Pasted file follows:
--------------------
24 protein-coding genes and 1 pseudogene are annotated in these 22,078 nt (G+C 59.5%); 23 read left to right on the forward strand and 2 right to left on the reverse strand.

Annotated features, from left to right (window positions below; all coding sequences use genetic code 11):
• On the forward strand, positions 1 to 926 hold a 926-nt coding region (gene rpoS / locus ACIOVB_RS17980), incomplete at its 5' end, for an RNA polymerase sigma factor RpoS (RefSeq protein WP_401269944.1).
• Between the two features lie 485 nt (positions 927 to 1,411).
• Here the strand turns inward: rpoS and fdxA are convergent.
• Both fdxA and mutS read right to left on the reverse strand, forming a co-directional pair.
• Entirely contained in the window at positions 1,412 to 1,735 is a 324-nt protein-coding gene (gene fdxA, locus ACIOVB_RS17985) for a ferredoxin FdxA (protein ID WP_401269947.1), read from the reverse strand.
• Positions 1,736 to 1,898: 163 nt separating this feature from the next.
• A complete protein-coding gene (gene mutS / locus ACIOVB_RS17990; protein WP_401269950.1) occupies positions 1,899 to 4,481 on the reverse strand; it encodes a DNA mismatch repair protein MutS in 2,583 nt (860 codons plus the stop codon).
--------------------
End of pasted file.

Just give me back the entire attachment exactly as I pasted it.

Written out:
24 protein-coding genes and 1 pseudogene are annotated in these 22,078 nt (G+C 59.5%); 23 read left to right on the forward strand and 2 right to left on the reverse strand.

Annotated features, from left to right (window positions below; all coding sequences use genetic code 11):
• On the forward strand, positions 1 to 926 hold a 926-nt coding region (gene rpoS / locus ACIOVB_RS17980), incomplete at its 5' end, for an RNA polymerase sigma factor RpoS (RefSeq protein WP_401269944.1).
• Between the two features lie 485 nt (positions 927 to 1,411).
• Here the strand turns inward: rpoS and fdxA are convergent.
• Both fdxA and mutS read right to left on the reverse strand, forming a co-directional pair.
• Entirely contained in the window at positions 1,412 to 1,735 is a 324-nt protein-coding gene (gene fdxA, locus ACIOVB_RS17985) for a ferredoxin FdxA (protein ID WP_401269947.1), read from the reverse strand.
• Positions 1,736 to 1,898: 163 nt separating this feature from the next.
• A complete protein-coding gene (gene mutS / locus ACIOVB_RS17990; protein WP_401269950.1) occupies positions 1,899 to 4,481 on the reverse strand; it encodes a DNA mismatch repair protein MutS in 2,583 nt (860 codons plus the stop codon).